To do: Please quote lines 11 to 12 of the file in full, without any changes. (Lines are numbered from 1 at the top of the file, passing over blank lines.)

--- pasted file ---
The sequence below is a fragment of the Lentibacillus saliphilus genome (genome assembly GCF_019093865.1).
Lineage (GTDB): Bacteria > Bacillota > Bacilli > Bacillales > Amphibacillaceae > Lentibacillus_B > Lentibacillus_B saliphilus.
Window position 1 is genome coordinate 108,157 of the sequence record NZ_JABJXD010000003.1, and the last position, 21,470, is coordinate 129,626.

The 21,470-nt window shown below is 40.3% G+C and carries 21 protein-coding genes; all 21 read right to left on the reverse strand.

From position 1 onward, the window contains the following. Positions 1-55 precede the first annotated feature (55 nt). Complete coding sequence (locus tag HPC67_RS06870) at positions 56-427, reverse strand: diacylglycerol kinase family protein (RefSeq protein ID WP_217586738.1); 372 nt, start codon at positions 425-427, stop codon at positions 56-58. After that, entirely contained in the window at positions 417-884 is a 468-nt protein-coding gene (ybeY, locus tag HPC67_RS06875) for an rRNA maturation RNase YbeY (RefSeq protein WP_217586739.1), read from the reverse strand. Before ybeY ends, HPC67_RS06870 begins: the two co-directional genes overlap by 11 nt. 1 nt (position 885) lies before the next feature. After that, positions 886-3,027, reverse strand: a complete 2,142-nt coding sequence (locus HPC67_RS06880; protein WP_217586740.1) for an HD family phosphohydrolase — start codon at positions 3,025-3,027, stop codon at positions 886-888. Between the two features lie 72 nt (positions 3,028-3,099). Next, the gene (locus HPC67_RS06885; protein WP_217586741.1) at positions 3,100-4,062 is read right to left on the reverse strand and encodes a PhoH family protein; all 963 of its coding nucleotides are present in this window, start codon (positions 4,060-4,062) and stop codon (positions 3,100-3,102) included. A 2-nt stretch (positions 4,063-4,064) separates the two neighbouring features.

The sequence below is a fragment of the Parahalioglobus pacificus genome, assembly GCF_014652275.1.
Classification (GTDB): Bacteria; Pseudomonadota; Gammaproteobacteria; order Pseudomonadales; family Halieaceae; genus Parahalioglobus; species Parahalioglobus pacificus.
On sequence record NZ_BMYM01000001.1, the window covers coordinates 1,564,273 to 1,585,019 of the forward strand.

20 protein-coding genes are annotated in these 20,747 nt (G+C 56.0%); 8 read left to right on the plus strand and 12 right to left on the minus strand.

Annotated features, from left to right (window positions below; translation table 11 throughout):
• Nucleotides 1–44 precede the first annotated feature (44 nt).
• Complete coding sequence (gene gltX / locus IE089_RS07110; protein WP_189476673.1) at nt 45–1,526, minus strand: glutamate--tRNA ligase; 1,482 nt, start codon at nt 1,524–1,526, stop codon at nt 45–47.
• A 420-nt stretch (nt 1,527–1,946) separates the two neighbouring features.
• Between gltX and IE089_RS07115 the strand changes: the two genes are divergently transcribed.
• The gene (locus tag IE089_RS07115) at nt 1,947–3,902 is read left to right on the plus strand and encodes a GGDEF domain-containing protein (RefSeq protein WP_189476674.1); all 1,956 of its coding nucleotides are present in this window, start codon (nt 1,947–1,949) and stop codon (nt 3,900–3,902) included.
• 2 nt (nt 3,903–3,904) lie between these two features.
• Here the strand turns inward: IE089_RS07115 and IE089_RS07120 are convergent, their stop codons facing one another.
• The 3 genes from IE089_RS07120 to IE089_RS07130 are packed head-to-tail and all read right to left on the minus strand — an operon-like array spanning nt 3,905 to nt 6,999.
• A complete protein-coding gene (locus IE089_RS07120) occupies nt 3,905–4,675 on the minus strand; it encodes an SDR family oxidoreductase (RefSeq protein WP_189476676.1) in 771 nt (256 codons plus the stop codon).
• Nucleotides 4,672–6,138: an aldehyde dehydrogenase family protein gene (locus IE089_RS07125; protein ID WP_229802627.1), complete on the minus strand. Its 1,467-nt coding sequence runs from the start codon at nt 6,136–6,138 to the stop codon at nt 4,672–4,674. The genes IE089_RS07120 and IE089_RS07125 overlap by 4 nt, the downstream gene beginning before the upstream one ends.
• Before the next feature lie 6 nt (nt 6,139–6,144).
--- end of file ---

• Nucleotides 1–44 precede the first annotated feature (44 nt).
• Complete coding sequence (gene gltX / locus IE089_RS07110; protein WP_189476673.1) at nt 45–1,526, minus strand: glutamate--tRNA ligase; 1,482 nt, start codon at nt 1,524–1,526, stop codon at nt 45–47.